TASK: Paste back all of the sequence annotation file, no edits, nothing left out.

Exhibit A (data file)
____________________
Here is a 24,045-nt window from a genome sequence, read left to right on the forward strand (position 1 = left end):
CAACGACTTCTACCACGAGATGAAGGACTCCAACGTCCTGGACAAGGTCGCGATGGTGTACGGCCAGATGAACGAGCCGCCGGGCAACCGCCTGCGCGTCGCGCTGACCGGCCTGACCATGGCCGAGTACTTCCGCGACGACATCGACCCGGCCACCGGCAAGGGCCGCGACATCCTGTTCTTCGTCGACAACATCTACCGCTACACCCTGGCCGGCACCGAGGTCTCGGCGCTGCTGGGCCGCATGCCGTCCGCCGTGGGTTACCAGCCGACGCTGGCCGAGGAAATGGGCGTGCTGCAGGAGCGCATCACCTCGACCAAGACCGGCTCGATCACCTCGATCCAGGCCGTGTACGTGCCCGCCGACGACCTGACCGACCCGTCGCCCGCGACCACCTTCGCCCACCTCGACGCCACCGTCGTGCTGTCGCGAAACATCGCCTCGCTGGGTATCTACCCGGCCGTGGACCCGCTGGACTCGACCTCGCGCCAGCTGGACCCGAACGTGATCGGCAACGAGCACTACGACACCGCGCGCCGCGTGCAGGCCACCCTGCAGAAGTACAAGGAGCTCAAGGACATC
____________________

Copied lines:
Here is a 24,045-nt window from a genome sequence, read left to right on the forward strand (position 1 = left end):
CAACGACTTCTACCACGAGATGAAGGACTCCAACGTCCTGGACAAGGTCGCGATGGTGTACGGCCAGATGAACGAGCCGCCGGGCAACCGCCTGCGCGTCGCGCTGACCGGCCTGACCATGGCCGAGTACTTCCGCGACGACATCGACCCGGCCACCGGCAAGGGCCGCGACATCCTGTTCTTCGTCGACAACATCTACCGCTACACCCTGGCCGGCACCGAGGTCTCGGCGCTGCTGGGCCGCATGCCGTCCGCCGTGGGTTACCAGCCGACGCTGGCCGAGGAAATGGGCGTGCTGCAGGAGCGCATCACCTCGACCAAGACCGGCTCGATCACCTCGATCCAGGCCGTGTACGTGCCCGCCGACGACCTGACCGACCCGTCGCCCGCGACCACCTTCGCCCACCTCGACGCCACCGTCGTGCTGTCGCGAAACATCGCCTCGCTGGGTATCTACCCGGCCGTGGACCCGCTGGACTCGACCTCGCGCCAGCTGGACCCGAACGTGATCGGCAACGAGCACTACGACACCGCGCGCCGCGTGCAGGCCACCCTGCAGAAGTACAAGGAGCTCAAGGACATC